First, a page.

If you are like most internet users, you are already looking to scan this essay. If we wrote it to fit the way your brain is being rewired by today's technology, we would use the F-pattern—a website classic—which features two lines of text followed by a list on the left:
Studies indicate that our growing use of interactive technologies makes us LESS able to
Read The Shallows
by Nicholas Carr.
By inserting the link above, convenient as it may seem, we are actually decreasing your comprehension. The more links we sprinkle in, the less you will understand and recall. This is because each time our brain comes across a link it has to do a little computation about whether to link now, later, or not at all. This takes a tiny, but significant bit of energy and draws our focus away from the content we are reading. Voila! We have disrupted the mental process we need to comprehend and remember.
But that's not all. If you stop right here and go right onto your next task—like reading the next e-mail—you will likely remember almost nothing. This is because the mechanism for taking in new information and moving it from your working memory into short term memory and then into long term memory requires some time and effort. If we don't talk, write or think about what we read, we will lose the information as the next wave of data fills up our working memory. Our working memory is not large—Carr describes it as thimble-sized—which means we are basically trying to bail a tsunami of texting, e-mail, and internet scanning with, well, a thimble.
The way we think has shifted in subtle yet profound ways with the introduction of each new technology—from the map and the clock to the printing press and now the computer. It was writing, specifically the mass-produced book, which eventually led us to develop more complex and reflective thought processes; for the first time we could snuggle up with information and ideas beyond our personal experience and luxuriate in the time required to ponder them at length. In so doing our thoughts became richer and more multifaceted, and our minds became the robust SAT-taking, rocket science-making, 500 page novel-writing phenomenon we have come to know and, until recently, depend upon.
If all this short attention span technology seems addictive to you, it is. It turns out our brains love diversion. Actually we are wired to see the anomaly in the field: the tiger in the grass (danger!), the berry on the bush (food!), the smile or grimace on a face (friend! foe!). Carr candidly describes the lengths he had to go to mentally retrain himself to concentrate for the periods necessary to write The Shallows. He found he had to significantly disconnect from technology, severely rationing his cell phone and internet use, an irony not lost on him at all!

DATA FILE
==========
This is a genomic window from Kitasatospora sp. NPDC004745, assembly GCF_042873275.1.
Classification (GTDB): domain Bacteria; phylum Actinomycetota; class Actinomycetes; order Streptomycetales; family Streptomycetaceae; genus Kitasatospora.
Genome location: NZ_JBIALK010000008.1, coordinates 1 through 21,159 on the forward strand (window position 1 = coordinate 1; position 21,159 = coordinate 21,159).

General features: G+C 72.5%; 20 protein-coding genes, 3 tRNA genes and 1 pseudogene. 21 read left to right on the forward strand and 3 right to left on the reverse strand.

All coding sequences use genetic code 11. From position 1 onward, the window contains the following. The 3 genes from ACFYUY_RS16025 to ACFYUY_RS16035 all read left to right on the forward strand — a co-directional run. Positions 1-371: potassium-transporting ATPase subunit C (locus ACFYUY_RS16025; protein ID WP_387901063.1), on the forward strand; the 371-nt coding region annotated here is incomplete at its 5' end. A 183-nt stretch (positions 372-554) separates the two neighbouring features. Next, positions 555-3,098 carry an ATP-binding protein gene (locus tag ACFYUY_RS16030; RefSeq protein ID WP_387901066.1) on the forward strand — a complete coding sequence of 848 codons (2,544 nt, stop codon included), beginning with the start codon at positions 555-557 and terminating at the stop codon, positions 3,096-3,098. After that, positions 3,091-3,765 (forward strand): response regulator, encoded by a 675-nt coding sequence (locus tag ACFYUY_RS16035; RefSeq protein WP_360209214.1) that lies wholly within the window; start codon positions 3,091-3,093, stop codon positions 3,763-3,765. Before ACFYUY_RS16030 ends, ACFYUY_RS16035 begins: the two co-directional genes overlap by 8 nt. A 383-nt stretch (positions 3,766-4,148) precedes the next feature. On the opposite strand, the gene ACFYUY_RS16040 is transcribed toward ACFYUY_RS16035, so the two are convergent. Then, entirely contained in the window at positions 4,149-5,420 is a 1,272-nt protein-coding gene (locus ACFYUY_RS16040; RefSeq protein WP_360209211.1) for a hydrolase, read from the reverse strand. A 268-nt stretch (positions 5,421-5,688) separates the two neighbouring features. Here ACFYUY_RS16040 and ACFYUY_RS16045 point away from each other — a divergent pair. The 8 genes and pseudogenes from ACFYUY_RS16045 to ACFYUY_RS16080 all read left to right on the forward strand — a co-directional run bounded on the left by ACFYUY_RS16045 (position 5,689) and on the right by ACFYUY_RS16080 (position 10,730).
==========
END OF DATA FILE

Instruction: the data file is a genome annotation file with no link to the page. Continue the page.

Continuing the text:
While we believe we have a choice about how we use these technologies personally and as a culture, history and current science indicate otherwise. With the introduction of each technology, the world and our perception of it shifts, often profoundly, and we adapt. Think wheel. Think agriculture. Think car. Now think computer.
What's a slow loving person to do? Personally we are pretty low tech with just two lap tops and one dumb cell phone between us. Yet even we have been amazed at the impact being connected has had on how we think and the quality of our time. We first took a conscious break from our computers for 48 hours during National Unplug Day and were impressed by how much we enjoyed it. Recently we spent six days unplugged and noticed how the world came into sharper focus as our various senses came back online (to borrow a metaphor). Over that time we found we could see more, hear more, smell more, and taste more. Our minds became quieter. We slept better too.
Maintaining this mindfulness feels like a practice, not unlike working out and eating well. While we rely on our car, we make a point to walk and bike as well to avoid the unhealthy consequences of complete auto dependence. So too it is with our interactive technology. The good news is that there are many pleasures to be had by unplugging like reading a book, talking with a friend, playing music, thinking, napping, and yes, dreaming.
Spend time reading a book—yes, a real book made from paper. We recommend the following as life enhancing:
Create at least one and ideally three hours of continuously unplugged time every day (yes—every day!) Use this time to be with people (phones off!), read, write, work on something in the real world, or think. Try this for at least one week. What do you notice?
Oh, and maybe take a moment to reflect on what you read here. Let it soak in. What will you take away, or share?
Wishing you time to live and think deeply,
Beth and Eric
This monthly slow essay is from Beth Meredith & Eric Storm of Create The Good Life.
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